"I know that guy can deliver a better run than me; he's got more talent."
(Alexandre Bilodeau regarding Mikael Kingsbury)
Alexandre Bilodeau with brother Frederic courtesy yimg.com.
Canada had three men in the final six who skiied down in the mountain in men's moguls Monday. Two ended up on the podium. Here is their story.
Alexandre Bilodeau, the veteran from Rosemere, Quebec, has been skiing in what seems like forever. He competed at the Torino Olympics where he placed 11th. And of course, he competed at the Vancouver Olympics where he was the first Canadian to win an Olympic medal on Canadian soil -- a gold, no less. So, he arrived in Sochi hoping to defend his gold medal.
Newcomer Mikael Kingsbury, also comes from Quebec. His journey began ten years ago when he pasted the five Olympic rings to his bedroom ceiling with the words "II will win". Kingsbury used to skip school when the World Cup Moguls Tour came to Quebec. He would ride the ski lift with the competitors, getting tips. One of those competitors was Bilodeau, with whom Kinsbury has been training in recent years. Bilodeau knew he had his work cut out for him if he was going to beat "the kid".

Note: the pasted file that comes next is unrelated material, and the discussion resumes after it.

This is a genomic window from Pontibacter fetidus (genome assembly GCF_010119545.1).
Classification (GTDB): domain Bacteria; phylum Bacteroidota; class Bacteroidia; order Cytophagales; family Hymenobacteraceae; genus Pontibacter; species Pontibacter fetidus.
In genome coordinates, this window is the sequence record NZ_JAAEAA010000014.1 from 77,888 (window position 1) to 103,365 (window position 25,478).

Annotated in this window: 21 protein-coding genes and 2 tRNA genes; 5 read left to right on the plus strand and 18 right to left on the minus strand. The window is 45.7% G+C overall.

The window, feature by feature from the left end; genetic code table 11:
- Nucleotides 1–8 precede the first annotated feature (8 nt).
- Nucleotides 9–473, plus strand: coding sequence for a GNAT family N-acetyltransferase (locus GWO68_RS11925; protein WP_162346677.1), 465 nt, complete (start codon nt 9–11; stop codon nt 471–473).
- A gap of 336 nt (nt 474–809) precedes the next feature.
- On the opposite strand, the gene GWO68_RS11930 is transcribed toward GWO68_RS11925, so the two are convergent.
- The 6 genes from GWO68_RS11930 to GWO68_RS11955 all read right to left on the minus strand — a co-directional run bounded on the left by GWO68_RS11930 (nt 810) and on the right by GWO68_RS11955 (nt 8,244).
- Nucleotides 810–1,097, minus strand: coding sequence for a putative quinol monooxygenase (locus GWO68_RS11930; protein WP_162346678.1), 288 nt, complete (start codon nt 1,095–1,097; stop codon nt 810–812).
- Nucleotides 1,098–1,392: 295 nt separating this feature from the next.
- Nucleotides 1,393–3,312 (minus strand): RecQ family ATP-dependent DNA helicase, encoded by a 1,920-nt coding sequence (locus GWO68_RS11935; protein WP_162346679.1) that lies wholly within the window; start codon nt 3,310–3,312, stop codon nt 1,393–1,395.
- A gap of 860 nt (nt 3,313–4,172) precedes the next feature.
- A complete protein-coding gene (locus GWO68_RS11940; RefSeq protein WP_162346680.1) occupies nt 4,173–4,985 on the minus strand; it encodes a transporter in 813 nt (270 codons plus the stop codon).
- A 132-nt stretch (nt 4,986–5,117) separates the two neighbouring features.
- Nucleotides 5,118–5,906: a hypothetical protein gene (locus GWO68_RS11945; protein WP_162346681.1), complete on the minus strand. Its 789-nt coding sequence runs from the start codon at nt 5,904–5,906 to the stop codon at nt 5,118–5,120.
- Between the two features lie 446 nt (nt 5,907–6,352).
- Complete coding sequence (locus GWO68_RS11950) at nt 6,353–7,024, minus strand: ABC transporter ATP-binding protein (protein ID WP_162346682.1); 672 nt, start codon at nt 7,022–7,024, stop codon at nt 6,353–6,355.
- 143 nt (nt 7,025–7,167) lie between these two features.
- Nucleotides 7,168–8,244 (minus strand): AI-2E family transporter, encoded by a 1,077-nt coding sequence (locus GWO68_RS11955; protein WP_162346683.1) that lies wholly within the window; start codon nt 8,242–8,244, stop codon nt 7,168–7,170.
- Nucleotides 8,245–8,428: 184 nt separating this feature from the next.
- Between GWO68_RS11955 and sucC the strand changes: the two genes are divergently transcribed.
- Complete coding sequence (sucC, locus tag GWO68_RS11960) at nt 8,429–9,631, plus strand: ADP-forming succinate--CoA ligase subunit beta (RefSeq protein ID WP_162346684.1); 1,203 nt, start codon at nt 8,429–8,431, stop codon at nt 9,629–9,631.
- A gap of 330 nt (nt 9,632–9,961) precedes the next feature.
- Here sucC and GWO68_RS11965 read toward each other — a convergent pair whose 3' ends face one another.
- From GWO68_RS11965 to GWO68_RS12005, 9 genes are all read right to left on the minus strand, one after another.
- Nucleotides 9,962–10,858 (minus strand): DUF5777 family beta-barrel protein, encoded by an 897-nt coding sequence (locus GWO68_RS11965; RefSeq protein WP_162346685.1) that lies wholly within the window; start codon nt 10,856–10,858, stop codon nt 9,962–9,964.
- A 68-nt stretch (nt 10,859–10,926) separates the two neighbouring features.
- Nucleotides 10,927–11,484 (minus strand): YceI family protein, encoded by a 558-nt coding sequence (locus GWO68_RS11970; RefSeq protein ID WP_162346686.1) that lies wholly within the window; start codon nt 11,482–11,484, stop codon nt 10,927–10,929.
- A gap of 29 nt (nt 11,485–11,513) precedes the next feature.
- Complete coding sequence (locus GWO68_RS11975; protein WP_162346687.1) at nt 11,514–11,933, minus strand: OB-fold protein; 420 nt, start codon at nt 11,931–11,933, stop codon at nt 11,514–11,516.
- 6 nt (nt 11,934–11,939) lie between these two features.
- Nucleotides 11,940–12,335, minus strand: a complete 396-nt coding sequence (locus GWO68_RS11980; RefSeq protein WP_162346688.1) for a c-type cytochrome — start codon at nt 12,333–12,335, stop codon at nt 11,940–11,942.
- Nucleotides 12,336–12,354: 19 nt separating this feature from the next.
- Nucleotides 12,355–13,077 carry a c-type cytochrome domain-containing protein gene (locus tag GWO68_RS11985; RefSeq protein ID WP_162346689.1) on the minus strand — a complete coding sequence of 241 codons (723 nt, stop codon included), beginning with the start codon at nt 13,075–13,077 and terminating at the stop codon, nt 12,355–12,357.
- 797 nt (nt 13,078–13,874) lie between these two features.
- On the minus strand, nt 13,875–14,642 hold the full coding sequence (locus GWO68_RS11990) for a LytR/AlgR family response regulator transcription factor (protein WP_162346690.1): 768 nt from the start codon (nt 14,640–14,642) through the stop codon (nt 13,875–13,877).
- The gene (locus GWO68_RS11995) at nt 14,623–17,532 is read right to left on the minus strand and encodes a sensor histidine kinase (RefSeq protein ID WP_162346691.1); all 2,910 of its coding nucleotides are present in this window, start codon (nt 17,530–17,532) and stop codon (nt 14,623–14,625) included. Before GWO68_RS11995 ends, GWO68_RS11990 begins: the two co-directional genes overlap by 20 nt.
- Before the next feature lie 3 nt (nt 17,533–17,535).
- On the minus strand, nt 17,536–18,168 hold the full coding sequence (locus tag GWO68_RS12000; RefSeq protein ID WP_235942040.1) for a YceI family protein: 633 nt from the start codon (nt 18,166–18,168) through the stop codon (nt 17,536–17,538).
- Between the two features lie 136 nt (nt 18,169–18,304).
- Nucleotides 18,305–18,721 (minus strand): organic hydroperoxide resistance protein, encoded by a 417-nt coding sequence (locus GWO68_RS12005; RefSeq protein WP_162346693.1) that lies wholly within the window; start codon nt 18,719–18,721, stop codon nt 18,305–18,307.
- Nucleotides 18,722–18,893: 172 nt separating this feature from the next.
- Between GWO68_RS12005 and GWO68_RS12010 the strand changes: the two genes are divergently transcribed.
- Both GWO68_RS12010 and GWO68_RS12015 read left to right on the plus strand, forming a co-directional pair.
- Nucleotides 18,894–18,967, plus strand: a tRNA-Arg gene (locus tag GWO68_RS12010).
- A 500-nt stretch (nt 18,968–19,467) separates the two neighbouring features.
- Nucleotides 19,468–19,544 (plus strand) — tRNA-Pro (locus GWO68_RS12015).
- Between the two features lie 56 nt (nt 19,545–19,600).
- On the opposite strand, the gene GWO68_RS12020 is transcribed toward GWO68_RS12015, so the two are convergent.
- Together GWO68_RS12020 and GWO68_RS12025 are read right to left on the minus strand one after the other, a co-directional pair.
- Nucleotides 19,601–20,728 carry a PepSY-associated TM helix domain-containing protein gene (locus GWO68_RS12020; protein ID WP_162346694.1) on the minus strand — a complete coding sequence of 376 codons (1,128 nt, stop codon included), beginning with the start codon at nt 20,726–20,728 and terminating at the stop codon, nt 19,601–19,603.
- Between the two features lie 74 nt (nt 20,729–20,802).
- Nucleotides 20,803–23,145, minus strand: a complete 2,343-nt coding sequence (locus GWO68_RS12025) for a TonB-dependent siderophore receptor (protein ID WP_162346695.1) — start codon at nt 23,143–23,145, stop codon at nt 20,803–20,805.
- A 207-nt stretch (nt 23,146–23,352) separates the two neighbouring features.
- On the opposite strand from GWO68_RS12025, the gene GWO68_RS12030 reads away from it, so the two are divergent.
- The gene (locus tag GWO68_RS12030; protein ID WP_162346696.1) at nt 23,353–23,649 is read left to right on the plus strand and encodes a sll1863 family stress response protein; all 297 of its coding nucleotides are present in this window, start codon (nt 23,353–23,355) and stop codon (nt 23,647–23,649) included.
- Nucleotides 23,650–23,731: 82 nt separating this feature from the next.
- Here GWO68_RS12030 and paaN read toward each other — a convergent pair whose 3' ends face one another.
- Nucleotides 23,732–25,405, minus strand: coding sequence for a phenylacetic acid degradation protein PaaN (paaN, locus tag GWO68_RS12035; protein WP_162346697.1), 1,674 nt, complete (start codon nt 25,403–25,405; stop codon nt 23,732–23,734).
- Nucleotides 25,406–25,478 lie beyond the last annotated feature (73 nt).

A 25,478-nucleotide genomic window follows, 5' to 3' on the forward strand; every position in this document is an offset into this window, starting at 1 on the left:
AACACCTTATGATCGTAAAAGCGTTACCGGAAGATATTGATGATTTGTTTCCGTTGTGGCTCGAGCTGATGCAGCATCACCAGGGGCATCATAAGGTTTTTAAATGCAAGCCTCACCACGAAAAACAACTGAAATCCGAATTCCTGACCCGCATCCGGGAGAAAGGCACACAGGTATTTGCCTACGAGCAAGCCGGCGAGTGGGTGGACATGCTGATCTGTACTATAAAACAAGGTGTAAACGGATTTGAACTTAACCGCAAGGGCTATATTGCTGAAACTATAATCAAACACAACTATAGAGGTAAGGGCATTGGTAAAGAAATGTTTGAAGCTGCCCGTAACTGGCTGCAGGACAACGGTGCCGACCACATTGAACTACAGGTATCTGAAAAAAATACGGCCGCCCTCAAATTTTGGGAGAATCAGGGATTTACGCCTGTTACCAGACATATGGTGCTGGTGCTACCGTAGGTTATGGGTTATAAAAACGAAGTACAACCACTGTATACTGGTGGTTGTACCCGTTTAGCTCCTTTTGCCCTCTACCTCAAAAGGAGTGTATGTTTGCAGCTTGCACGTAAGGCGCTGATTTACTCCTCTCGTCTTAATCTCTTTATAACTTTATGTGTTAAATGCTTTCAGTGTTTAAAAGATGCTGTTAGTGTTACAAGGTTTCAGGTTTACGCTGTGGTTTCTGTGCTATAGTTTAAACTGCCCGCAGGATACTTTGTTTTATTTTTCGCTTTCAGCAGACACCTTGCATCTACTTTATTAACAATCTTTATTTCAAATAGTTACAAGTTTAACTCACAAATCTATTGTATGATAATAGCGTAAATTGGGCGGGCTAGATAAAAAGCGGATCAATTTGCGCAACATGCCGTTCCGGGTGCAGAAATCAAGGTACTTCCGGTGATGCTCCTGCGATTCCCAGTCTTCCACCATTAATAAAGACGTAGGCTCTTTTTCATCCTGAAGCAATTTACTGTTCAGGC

On race day, Bilodeau stood at the top of the hill, knowing that it would be the last run of his career. He had nothing to lose. His inspiration was his older brother Frederic who cheered at the bottom of the hill, a smile on his face despite suffering from cerebral palsy. Bilodeau gave it all he had as he bounced over the moguls and flew through the air.
Kingsbury also knew he has his work cut out for him. His mother waited with baited breath at the bottom of the mountain, after having placed a bunch of her son's favourite red, sour candies in his bag with a note: "Just enjoy it."
In the end, Bilodeau and Kingsbury stood side by side on the podium listening to the strains of O Canada as they watched the Maple Leaf slowly rise. According to the gold medalist "I dreamed about that and it feels so much better than Vancouver." With the race behind them, what's in store for Canada's mountain men? Bilodeau plans to retire from sport and become an accountant like his dad, Serge. Kingsbury, of course, will train for four more years, hoping to bring home the gold in 2018.
Mikael Kingsbury courtesy olympics.cbc.ca.
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